He said a communist party must be ready to split or merge with others whenever necessary. “Remaining together despite ideological and political differences is no good, for it makes the party just a joint front,” he claimed, justifying the disintegration of his party from Mohan Bikram Singh’s party earlier.

He claimed that Vice-Chairman Dr Baburam Bhattarai had begun making public the internal debates through Rato Jhilko news magazine. After this, other leaders have also started revealing the secrets, he said.

“If we were following the traditional system in practice in a communist party, leaders would have faced action for revealing the party’s secrets,” he said. All the same, Baidhya said taking the debate to the public is a good practice, though the party used to take it negatively earlier. Continue reading

Nepal: With India on the UN Security Council, UCPN(Maoist) Chairman Dahal backs off struggle against India

Indian President Manmohan Singh and UCPN(Maoist) Chairman Dahal meet in Delhi to resolve differences

(IANS) With India assuming a seat on the UN Security Council after 19 years, Nepal’s opposition Maoist party will have to do some quick rethink of its old strategy of projecting the southern neighbour as its arch enemy.

As the former guerrillas ready for a fresh round of deliberations at their central committee meeting starting today, the voice of reason is urging the party leadership to go back on the threat Maoist chief Pushpa Kamal Dahal Prachanda made at the recently concluded plenum, calling for a war on India.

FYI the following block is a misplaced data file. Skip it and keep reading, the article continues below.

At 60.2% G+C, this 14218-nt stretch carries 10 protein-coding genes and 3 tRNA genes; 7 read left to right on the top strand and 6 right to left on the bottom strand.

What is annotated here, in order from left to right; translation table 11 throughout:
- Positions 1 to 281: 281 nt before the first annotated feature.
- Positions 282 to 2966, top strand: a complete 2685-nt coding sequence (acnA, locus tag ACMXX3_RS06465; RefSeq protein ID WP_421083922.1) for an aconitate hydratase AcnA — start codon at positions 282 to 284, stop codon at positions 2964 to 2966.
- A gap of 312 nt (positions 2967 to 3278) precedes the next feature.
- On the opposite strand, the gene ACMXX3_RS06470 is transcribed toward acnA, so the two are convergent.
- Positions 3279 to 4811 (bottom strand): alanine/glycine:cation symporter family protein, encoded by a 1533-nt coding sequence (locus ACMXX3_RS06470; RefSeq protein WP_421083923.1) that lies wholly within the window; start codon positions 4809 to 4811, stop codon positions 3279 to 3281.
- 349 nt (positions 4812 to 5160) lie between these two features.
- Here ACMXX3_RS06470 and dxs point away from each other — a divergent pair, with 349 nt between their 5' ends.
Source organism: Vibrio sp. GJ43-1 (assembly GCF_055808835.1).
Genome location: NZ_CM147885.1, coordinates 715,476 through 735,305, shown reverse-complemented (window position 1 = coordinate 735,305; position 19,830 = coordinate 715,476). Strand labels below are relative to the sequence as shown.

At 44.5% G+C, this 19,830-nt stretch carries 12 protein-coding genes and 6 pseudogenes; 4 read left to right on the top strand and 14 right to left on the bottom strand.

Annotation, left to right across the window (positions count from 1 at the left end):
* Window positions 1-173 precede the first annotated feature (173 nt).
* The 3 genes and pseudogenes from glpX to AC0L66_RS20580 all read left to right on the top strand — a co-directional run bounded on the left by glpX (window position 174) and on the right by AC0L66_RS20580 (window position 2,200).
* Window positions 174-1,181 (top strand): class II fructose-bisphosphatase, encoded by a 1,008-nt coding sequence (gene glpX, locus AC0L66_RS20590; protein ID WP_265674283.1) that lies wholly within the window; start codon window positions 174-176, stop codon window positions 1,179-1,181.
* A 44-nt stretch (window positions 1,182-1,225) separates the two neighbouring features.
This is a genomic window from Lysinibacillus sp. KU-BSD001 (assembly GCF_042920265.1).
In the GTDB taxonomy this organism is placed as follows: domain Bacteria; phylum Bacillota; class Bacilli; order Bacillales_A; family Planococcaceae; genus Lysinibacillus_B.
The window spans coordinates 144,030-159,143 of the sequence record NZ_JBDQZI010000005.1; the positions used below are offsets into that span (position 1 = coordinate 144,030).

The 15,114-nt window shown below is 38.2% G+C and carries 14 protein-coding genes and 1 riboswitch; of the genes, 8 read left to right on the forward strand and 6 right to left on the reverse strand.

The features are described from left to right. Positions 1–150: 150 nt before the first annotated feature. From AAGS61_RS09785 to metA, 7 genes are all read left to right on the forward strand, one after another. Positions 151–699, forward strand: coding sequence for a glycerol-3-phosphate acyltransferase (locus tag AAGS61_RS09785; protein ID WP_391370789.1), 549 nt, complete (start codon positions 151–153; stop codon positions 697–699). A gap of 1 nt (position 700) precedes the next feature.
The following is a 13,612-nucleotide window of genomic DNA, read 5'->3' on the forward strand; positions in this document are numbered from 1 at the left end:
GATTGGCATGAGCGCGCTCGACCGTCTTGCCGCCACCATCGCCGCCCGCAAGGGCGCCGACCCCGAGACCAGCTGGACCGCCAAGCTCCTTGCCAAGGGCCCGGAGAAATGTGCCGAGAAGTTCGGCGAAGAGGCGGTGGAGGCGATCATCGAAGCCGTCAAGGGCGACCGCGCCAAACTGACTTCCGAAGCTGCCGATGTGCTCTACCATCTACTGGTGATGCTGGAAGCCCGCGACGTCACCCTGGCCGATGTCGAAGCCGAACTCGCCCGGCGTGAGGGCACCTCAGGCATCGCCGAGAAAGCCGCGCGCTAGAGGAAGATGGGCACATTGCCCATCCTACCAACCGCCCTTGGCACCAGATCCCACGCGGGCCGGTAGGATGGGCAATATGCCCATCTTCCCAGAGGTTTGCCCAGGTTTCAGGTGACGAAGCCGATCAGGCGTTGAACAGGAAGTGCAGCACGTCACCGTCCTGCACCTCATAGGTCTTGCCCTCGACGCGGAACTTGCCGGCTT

The former rebels have been banking heavily on the UN for legitimacy as a political party after staging an armed insurrection for 10 years from 1996. While signing a peace agreement with the major political parties in 2006, the Maoists insisted on the UN being part of the peace process, and from 2007 the UN Mission in Nepal (UNMIN) began to monitor their People’s Liberation Army (PLA).

After the parties and the Maoists failed to work together to disband the PLA and rehabilitate its nearly 20,000 guerrillas within six months of signing the peace agreement, the UNMIN was given several extensions by the UN Security Council. However, in September this year, the Security Council announced it would give one last extension to the UNMIN, after which it would begin to pull out from Nepal from January 15, 2011. Continue reading

Blackmail on Nepal by US Agency for International Development

Nepal Could Lose Out on Foreign Aid Due to Political Impasse